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Coronavirus: Montreal-area business owners anxious to get back to work

Coronavirus: Quebec businesses eager to re-open
WATCH: After putting the province on hold for six weeks, Quebec Premier François Legault says it’s time to get things moving again. And while many are looking forward to getting back to normal, it is clear that things will not be the same as they were before COVID-19. Global's Tim Sargeant explains.

These are tough times for the owner of Chez Alexandre on Peel Street.

Revenues at the Montreal French bistro landmark have dropped by $300,000 in six weeks according to owner Alain Creton.

Creton expects the losses to continue piling up in the near future.

READ MORE: Coronavirus: Municipalities ask feds for $10B to maintain vital services

“There’s no revenue and then you have to pay the rent and the tax on top of that,” Creton told Global News Friday.

But he’s one of the lucky ones. Creton’s 42-year-old business has no debt and he’s able to ride out the economic crisis caused by COVID-19.

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“Some people — I don’t know what they’re going to do,” he said.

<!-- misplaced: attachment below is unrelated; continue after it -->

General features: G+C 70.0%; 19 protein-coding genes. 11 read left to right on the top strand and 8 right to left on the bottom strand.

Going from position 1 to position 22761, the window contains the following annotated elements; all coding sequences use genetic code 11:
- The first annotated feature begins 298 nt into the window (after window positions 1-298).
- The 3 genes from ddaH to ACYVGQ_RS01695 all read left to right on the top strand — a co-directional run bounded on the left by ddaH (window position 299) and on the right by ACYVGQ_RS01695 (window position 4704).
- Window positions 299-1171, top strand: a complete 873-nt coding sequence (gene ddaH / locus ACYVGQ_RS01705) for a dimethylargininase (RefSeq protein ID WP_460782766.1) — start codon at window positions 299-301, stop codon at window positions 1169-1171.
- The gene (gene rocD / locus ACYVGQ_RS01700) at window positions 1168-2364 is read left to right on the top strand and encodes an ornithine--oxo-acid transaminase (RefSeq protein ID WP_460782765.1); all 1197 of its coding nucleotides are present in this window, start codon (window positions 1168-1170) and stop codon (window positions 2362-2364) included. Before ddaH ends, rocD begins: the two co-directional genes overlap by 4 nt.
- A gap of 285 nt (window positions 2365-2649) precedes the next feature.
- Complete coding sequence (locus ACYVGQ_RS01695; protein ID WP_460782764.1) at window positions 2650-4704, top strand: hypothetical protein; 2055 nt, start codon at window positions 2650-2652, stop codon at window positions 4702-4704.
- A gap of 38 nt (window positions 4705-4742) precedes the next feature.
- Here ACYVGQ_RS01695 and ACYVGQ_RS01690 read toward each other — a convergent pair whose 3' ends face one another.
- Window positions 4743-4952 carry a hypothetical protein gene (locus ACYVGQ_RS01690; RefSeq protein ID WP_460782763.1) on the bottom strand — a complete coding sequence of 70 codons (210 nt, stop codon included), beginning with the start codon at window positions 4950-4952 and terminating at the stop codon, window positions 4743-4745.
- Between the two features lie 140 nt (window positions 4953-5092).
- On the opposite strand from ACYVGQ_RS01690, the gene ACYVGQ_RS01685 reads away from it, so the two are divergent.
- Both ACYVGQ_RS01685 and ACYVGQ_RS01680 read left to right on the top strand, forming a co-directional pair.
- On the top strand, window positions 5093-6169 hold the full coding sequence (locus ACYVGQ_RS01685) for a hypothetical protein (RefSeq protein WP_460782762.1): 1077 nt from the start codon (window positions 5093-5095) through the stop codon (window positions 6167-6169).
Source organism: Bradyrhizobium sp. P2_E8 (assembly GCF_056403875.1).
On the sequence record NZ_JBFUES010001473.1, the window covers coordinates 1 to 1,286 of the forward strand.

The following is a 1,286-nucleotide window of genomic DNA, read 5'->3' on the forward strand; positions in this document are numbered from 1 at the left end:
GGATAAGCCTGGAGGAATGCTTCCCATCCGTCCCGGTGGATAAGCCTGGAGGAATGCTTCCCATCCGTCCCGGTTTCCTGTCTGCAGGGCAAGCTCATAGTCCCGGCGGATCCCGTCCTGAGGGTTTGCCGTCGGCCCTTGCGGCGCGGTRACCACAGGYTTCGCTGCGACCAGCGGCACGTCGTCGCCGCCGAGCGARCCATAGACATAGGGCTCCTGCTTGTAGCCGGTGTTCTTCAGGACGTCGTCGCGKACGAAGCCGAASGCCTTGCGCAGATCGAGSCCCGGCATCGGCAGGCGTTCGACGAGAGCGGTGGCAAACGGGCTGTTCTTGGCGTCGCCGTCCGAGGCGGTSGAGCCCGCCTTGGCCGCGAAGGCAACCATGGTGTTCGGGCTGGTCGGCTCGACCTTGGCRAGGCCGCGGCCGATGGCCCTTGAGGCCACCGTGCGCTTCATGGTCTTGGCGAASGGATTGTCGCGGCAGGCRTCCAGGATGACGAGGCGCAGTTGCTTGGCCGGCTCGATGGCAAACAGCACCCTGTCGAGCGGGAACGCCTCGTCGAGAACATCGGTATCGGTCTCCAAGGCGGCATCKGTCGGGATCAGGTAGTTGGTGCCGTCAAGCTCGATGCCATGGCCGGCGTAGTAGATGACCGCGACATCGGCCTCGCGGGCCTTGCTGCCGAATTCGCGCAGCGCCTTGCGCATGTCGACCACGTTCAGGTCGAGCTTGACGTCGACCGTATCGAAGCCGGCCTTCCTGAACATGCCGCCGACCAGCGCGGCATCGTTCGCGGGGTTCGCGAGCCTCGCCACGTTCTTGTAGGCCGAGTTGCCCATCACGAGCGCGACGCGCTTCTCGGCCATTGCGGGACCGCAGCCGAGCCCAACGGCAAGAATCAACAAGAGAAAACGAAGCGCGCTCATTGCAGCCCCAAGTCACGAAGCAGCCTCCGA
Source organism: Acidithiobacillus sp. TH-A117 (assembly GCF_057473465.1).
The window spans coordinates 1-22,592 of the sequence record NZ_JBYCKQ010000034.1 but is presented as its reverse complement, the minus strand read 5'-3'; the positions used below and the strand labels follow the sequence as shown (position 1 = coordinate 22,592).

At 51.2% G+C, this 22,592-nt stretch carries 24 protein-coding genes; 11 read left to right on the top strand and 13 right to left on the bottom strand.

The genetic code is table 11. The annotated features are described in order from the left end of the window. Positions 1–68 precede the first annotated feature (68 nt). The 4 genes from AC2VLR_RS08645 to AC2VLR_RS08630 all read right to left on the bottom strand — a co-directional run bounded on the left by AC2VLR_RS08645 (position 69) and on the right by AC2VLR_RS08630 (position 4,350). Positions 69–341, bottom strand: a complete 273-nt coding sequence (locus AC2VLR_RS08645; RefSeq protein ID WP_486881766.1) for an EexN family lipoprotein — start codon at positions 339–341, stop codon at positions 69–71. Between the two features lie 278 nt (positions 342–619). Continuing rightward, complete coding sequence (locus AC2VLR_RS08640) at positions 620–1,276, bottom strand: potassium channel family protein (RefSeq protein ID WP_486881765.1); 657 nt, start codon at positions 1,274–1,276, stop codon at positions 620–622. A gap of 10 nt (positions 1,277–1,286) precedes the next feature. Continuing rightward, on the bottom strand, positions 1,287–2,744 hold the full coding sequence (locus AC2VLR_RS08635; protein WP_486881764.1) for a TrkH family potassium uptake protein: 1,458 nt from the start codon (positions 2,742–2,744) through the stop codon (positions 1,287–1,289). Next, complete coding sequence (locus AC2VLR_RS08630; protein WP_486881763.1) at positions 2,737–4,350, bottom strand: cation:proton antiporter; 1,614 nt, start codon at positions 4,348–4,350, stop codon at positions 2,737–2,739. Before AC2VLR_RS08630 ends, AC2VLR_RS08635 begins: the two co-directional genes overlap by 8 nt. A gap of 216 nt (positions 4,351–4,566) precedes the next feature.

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As the Quebec government ponders ways to lift the lockdown and keep people safe, many business owners are anxious to reopen their doors.

Debbie Donelle owns Lingerie DEBra in Pointe-Claire and the Monkland Village.

She says she’s ready to enforce social distancing by allowing only a limited number of people in the Pointe-Claire shop.

READ MORE: Closed Ecomuseum Zoo cares for animals without revenue under COVID-19 shutdown

For now, she’s relying on loyal clients to purchase products from her business online.

“I have fantastic clients so that helps generate revenue and I keep saying every little bit helps pay the rent,” she told Global News via Skype.

The federal government is also weighing in to help small businesses pay their monthly bills.

READ MORE: Trudeau announces rent relief of 75% for small businesses affected by coronavirus

Prime Minister Justin Trudeau announced the federal government will cover 50 per cent of monthly leases. He’s requiring landlords to absorb 25 per cent. That would leave business owners with monthly leases to cover the remaining 25 per cent.

The lease subsidy is retroactive to April; and would apply to May and June.

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Welcome news for business owners like Creton and Donelle who just hope some measures to relax the economic lock down will occur in time for the busy summer shopping months.